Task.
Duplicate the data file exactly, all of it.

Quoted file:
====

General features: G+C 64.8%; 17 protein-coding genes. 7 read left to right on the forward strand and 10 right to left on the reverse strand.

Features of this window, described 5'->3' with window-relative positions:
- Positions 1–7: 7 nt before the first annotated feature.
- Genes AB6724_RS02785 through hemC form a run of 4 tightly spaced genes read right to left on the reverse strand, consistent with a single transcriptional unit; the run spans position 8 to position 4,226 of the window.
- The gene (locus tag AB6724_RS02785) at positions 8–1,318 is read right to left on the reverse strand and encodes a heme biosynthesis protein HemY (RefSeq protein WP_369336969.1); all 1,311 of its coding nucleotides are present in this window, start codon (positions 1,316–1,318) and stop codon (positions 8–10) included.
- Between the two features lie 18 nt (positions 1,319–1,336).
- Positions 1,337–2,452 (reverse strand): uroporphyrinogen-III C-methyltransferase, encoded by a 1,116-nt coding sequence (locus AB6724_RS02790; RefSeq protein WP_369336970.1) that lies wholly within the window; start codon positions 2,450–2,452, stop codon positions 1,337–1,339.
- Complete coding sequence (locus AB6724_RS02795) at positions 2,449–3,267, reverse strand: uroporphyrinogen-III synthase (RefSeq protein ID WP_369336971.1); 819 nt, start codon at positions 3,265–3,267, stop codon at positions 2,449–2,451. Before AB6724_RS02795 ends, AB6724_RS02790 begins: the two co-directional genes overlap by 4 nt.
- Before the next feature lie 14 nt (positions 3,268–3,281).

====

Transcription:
General features: G+C 64.8%; 17 protein-coding genes. 7 read left to right on the forward strand and 10 right to left on the reverse strand.

Features of this window, described 5'->3' with window-relative positions:
- Positions 1–7: 7 nt before the first annotated feature.
- Genes AB6724_RS02785 through hemC form a run of 4 tightly spaced genes read right to left on the reverse strand, consistent with a single transcriptional unit; the run spans position 8 to position 4,226 of the window.
- The gene (locus tag AB6724_RS02785) at positions 8–1,318 is read right to left on the reverse strand and encodes a heme biosynthesis protein HemY (RefSeq protein WP_369336969.1); all 1,311 of its coding nucleotides are present in this window, start codon (positions 1,316–1,318) and stop codon (positions 8–10) included.
- Between the two features lie 18 nt (positions 1,319–1,336).
- Positions 1,337–2,452 (reverse strand): uroporphyrinogen-III C-methyltransferase, encoded by a 1,116-nt coding sequence (locus AB6724_RS02790; RefSeq protein WP_369336970.1) that lies wholly within the window; start codon positions 2,450–2,452, stop codon positions 1,337–1,339.
- Complete coding sequence (locus AB6724_RS02795) at positions 2,449–3,267, reverse strand: uroporphyrinogen-III synthase (RefSeq protein ID WP_369336971.1); 819 nt, start codon at positions 3,265–3,267, stop codon at positions 2,449–2,451. Before AB6724_RS02795 ends, AB6724_RS02790 begins: the two co-directional genes overlap by 4 nt.
- Before the next feature lie 14 nt (positions 3,268–3,281).